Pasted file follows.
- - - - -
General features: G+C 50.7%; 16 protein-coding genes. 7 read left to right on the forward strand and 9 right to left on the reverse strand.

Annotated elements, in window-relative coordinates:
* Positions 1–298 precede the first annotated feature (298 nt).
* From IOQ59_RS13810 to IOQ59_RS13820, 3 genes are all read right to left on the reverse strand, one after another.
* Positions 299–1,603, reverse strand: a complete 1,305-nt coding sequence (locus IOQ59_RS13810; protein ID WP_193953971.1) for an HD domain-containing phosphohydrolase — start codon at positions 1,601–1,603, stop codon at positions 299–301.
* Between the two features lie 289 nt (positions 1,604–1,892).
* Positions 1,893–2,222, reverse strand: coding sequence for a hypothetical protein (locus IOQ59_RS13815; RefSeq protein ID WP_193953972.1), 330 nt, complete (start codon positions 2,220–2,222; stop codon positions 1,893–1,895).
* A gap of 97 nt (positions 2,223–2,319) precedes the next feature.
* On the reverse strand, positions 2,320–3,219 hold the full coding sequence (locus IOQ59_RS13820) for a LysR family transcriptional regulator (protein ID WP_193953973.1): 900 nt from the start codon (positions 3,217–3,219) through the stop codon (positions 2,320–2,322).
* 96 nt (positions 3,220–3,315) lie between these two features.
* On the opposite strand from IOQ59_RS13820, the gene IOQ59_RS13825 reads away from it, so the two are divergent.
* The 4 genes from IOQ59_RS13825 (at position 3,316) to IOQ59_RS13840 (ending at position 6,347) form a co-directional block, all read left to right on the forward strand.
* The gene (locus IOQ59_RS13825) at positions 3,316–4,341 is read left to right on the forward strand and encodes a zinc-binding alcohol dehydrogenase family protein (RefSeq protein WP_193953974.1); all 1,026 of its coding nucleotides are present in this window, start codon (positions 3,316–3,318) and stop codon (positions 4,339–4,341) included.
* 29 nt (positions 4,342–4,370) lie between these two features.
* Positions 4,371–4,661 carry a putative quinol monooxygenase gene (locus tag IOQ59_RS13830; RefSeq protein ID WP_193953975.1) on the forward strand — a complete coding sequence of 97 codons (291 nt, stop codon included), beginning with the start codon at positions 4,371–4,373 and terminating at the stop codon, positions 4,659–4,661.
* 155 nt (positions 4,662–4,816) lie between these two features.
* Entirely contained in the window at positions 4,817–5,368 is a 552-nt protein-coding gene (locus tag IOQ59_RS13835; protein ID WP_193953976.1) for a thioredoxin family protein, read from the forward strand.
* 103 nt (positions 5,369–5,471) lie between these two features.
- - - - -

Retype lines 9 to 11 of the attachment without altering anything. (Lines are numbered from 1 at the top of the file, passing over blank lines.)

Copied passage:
* On the reverse strand, positions 2,320–3,219 hold the full coding sequence (locus IOQ59_RS13820) for a LysR family transcriptional regulator (protein ID WP_193953973.1): 900 nt from the start codon (positions 3,217–3,219) through the stop codon (positions 2,320–2,322).
* 96 nt (positions 3,220–3,315) lie between these two features.
* On the opposite strand from IOQ59_RS13820, the gene IOQ59_RS13825 reads away from it, so the two are divergent.